Miniature warbirds take to northern Cape skies
Early Saturday afternoon, local pilots set their T-28s on the short runway and moments later the foam planes took off in total silence.
In the 1950s, these models were used to train pilots in the U.S. Air Force and Navy, but over the weekend miniature versions of the aircrafts underwent trick maneuvers mere feet from each other.
An announcer, Michael Russell, described the flight of the T-28s as “the sound of silence” because unlike their electric counterparts, they make no sound as they cut through the air.
Nearby a crowd of residents from across Southwest Florida watched the pilots showcase their skills.
The event was hosted by the Cape Coral R/Seahawks, a club serving enthusiasts of radio-controlled model airplanes, and the air show was one of three yearly fly-over events. Warbirds Over Paradise allowed pilots and residents to see the planes loop and twirl through the sky in north Cape Coral.
Besides this weekend’s event, the club also hosts the Gathering of the Giants and Jets Over the Cape. The Warbirds event specifically commemorates planes from the World War II era.
Three hundred members of the club spend a range of time and money on model airplanes they use at one of the annual events.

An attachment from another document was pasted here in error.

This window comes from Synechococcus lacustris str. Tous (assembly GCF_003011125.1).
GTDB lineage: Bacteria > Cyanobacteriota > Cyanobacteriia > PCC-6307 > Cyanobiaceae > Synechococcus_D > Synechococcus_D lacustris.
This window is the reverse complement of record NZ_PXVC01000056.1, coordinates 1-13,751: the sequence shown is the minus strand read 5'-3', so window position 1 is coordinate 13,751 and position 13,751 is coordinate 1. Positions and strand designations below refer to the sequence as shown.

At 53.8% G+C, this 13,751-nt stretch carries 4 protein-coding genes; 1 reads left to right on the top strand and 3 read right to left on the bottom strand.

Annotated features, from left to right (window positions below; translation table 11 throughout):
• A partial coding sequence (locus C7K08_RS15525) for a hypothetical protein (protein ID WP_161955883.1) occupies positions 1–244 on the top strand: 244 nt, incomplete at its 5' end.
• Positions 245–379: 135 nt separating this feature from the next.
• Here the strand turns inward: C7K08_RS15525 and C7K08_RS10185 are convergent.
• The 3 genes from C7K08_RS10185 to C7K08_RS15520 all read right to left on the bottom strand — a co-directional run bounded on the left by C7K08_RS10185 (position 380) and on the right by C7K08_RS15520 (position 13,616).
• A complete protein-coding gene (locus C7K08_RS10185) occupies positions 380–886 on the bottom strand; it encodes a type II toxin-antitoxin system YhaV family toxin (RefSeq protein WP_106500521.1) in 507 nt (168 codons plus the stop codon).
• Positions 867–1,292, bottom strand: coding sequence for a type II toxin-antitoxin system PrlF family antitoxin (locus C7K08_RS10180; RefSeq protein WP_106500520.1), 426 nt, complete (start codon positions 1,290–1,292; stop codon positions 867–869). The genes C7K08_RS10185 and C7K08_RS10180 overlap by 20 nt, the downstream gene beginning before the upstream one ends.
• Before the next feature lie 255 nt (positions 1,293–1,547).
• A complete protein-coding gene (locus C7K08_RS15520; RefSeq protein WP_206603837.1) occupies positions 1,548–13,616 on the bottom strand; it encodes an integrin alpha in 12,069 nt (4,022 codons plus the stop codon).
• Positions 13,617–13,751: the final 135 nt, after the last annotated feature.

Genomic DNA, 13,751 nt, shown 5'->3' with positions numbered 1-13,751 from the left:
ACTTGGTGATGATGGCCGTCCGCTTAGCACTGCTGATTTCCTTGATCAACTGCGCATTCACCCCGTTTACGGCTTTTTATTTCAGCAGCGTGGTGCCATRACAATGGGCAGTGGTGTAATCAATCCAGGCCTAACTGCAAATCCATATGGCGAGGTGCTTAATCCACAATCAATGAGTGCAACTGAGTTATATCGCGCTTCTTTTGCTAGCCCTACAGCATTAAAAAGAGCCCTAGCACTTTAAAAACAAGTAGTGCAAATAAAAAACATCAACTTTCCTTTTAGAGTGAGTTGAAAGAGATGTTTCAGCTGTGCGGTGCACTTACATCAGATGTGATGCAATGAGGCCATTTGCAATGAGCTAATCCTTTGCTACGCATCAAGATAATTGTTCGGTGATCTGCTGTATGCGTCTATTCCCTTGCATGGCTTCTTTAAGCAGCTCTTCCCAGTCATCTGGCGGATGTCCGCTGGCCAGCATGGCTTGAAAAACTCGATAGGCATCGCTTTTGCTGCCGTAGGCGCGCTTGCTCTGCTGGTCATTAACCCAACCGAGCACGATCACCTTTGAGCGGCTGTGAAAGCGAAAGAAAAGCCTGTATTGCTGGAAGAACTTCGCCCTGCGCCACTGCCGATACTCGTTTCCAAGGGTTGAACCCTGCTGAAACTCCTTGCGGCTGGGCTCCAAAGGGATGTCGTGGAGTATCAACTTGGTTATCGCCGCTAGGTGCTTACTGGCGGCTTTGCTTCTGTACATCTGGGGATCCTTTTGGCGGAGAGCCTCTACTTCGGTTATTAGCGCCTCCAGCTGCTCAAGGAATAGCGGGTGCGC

The PT-19, another airplane used for training purposes in the 1940s, took the skies after the T-28s touched ground. These models are much larger and produce a loud noise like a lawn mower, which scared a nearby flock of egrets.
One of the PT-19s ran into a wind shear and crashed to the ground. Moments later the pilot ran over and reset the plane on the runway so it could take off again and join its squad.
Model airplane enthusiasts from all over the region attended the Warbirds event. Joseph Hurley, a resident of Fort Myers Beach, said he used to fly radio control lines many years ago.
“They are model airplanes but on a line,” said Hurley. “I’ve always been interested in model airplanes. I sail model boats, too, but I’m not into airplanes yet. I’m getting the fever.”
He stood in the park on Saturday with a camera around his neck to catch the action. In fact, he used to serve in the U.S. Navy but not as a pilot.
William Knox drove from Bonita Springs to attend the event. He has been flying model planes for the past four years, but said it is difficult getting used to flying a model. Besides participating in Warbirds, he also flies in Naples and northern Minnesota.
“I was a commercial pilot, but I had to get used to flying backwards with a model plane,” said Knox.
Currently he is building a low-wing model airplane with a 60-inch engine.
Organizer John Niezelski said the event was a success and had many fine aircrafts. He said there were 58 registered pilots and 125 airplanes participating in the event. The crowd throughout the weekend numbered at approximately 250 people.
“The weather started out cold and rainy looking, but it all cleared up and turned out to be a wonderful weekend,” said Niezelski.
Out of all the flights this weekend, Niezelski said he personally enjoyed when 10 smaller-sized airplanes flew at the same time and disrupted a flock of egrets.
“They all took off at the same time. It looked like the sky was full of white airplanes and it was comical but interesting,” he said.